Friday, March 9, 2018
Tails From Rainbow Bridge: Raiding The Kitty Kibble with Leo, Sandy and Abbie
At Rainbow Bridge, we have a never-ending supply of kibble. Each morning we remove our share The pile goes down during the day, but by dawn, it is miraculously refilled. Yesterday Leo told me that he had measured the kibble and sometime during the night it was disappearing. We sat at my table stumped about who would steal our stash at night. It struck us both simultaneously like a lightning bolt: Cats
They are always prowling around at night while right-thinking animals are tucked in their beds. They act like we are friends, but we know they can’t be trusted. If we allowed them to take our kibble what would be next? Our goodies? Our treats? I put together a canine crack crew to infiltrate the cat village and take back what was ours.
I had Leo, the intelligence; Abbie, a recent arrival at the Bridge, who knew the latest kitty tricks, was the infiltrator; Sandy our daredevil friend, the thief, although he would never steal anything belonging to another. He would merely take back what was ours. And me? I was the tiny Yorkie driver.
We made our assault at noontime when the night loving kitties were most vulnerable. I got behind the wheel of my red 2006 Subaru WRX. I pressed my paw on the gas, and we took off. All was quiet at the kitty village upon our arrival. We each had a bucket.
We quietly went over to their kibble pile and filled our containers to the brim. I popped the trunk, and we poured our bootie inside. Then we heard a loud pop.
I looked at Leo. He was covered in dust. I licked it then grimaced. Kitty litter! I turned and saw cats standing on the wall. They had kitty litter cannons pointed at us.
“Get in the car,” I ordered. We scrambled into the Subaru. I started it and hit the gas just as a 1968 Ford Mustang GTE filled with angry feral cats sped towards us from behind the wall.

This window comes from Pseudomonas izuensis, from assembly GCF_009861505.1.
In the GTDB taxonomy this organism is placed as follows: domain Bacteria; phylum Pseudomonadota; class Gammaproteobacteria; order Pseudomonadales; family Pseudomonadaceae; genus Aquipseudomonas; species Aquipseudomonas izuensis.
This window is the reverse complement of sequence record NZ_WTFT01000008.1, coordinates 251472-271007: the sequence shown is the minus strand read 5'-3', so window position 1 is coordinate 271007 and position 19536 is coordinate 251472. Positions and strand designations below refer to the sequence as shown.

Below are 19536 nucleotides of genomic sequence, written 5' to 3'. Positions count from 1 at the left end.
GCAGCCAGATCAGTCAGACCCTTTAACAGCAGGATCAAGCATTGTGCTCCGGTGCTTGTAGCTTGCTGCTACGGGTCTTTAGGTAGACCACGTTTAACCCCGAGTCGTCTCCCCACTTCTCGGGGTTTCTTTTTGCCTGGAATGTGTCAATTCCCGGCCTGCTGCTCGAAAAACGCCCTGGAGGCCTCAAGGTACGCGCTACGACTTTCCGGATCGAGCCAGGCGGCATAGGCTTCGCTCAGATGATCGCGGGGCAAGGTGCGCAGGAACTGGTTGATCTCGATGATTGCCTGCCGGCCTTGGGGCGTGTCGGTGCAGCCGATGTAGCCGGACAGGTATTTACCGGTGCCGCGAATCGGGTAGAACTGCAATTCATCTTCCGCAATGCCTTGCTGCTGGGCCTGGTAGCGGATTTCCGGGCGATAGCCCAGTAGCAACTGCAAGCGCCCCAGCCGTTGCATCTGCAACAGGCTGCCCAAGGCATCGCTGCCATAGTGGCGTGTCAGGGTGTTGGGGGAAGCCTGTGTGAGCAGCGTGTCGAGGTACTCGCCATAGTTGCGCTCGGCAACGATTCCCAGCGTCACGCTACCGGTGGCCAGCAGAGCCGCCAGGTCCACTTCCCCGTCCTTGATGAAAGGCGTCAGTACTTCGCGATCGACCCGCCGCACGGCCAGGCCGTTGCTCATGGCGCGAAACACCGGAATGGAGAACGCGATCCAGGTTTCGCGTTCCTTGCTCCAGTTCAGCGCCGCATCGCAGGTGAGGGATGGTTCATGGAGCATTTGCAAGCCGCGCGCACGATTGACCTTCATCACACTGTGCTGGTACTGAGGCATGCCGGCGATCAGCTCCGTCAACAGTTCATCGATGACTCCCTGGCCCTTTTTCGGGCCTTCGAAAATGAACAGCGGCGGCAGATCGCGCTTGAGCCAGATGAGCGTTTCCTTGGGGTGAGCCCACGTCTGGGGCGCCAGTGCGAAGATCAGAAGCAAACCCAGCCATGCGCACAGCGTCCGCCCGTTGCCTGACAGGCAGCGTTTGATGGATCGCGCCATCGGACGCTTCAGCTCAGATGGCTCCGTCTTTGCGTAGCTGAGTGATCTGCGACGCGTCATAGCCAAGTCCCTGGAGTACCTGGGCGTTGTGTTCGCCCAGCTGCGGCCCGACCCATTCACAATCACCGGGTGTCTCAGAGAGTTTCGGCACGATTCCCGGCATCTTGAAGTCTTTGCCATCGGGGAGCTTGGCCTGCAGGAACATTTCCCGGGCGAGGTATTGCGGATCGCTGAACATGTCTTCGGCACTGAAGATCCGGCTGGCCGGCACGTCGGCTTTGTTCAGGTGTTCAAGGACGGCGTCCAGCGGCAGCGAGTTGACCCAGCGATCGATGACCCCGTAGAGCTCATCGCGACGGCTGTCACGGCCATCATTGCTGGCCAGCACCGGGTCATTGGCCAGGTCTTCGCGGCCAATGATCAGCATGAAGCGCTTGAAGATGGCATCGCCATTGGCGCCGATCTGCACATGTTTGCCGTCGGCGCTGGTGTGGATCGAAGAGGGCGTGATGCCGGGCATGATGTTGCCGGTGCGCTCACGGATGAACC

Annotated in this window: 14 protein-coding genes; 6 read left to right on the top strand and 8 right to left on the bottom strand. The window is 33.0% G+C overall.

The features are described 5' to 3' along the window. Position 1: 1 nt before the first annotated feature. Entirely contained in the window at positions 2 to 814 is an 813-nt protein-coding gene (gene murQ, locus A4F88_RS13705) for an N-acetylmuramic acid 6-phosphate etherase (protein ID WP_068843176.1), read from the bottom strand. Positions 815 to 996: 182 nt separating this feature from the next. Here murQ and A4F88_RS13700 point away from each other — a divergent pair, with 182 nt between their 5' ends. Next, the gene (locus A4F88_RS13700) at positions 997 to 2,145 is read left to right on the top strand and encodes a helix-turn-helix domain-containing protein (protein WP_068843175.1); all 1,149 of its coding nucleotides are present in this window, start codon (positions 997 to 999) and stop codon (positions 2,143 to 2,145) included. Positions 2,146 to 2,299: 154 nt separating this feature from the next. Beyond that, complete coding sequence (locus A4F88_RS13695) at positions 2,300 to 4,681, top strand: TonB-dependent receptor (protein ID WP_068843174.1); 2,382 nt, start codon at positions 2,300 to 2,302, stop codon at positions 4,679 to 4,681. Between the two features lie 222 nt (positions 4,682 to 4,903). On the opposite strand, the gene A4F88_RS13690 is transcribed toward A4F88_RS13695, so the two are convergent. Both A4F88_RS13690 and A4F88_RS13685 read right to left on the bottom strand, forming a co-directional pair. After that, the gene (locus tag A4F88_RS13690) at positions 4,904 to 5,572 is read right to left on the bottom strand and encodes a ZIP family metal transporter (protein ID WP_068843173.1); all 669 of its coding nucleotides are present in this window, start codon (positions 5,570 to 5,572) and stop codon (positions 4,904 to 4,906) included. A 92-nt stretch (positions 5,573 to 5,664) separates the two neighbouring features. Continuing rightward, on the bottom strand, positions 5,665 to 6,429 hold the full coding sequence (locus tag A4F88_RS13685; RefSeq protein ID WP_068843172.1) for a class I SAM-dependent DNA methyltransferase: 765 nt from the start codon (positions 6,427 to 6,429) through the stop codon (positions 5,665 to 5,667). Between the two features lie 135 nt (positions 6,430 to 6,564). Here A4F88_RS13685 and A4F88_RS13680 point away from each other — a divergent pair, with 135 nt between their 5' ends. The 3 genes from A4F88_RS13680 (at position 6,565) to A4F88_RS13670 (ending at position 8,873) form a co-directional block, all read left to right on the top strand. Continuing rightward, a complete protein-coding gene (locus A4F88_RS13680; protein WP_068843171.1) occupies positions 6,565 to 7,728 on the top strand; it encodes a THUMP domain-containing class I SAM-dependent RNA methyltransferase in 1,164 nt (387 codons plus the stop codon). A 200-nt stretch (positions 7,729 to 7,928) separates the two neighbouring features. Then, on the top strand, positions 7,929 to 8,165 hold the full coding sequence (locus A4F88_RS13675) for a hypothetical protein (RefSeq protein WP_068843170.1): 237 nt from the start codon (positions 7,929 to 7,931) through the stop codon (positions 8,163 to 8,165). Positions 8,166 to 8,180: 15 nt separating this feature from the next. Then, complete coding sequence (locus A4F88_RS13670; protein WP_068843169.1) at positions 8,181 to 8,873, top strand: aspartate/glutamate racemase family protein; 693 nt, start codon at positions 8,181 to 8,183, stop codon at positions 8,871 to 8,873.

“They’re gaining on us!” Sandy yelled. I looked in the mirror. One of the cats was leaning out the window with a gun. His eyes were slits, obviously under the influence of nip. As he pulled the trigger, I swung the wheel to the right. The litter blew past us.
“Tree!” Leo yelled. It was right in front of us. I pumped the brake putting the car into a skid then spun the wheel hard to the right. The tires caught and spun us past the tree. The kitties were still in pursuit, but now we were facing them. I floored it heading right for them. Abbie yelled at me to swerve, but a Yorkie never blinks. Just before we hit head on the kitty swerved, and we passed them.
I pressed down on the accelerator trying to outdistance the cats, but they had turned around and were gaining on us again. I spun the wheel to the left and held on tight.
“Foley, we are headed for the cliff!” Leo yelled. I looked at him, smiled, and went faster. The cats were now right behind us. We flew off the edge. I didn’t brake, but the cats did. I looked in the rearview mirror as their car skidded off the edge plunging towards the river. The Subaru barely reached the other side, which, because this was Rainbow Bridge, was right where we started.
We stopped and looked down. The cats were in the river, wet but safe. They shook their paws at us. We laughed, got in the Subaru, drove to my cottage and unloaded the car. We sat down for a kibble feast. We chewed, but something was wrong. “It tastes like tuna,” Leo said. We spit it out.
“Is this kitty kibble?”Abbie asked.
Then we saw three fat squirrels, with dog kibble on their breath, laughing at us. “I think we made a terrible mistake,” Leo said.
We had to bring the kitty kibble back, apologize several times, and give them the Subaru to replace the car they crashed. They told us it was all right, but they had a certain edge to their voice, and I was certain it was far from alright.
But I am sure they will forgive us. They have to we need them for our war against the squirrels.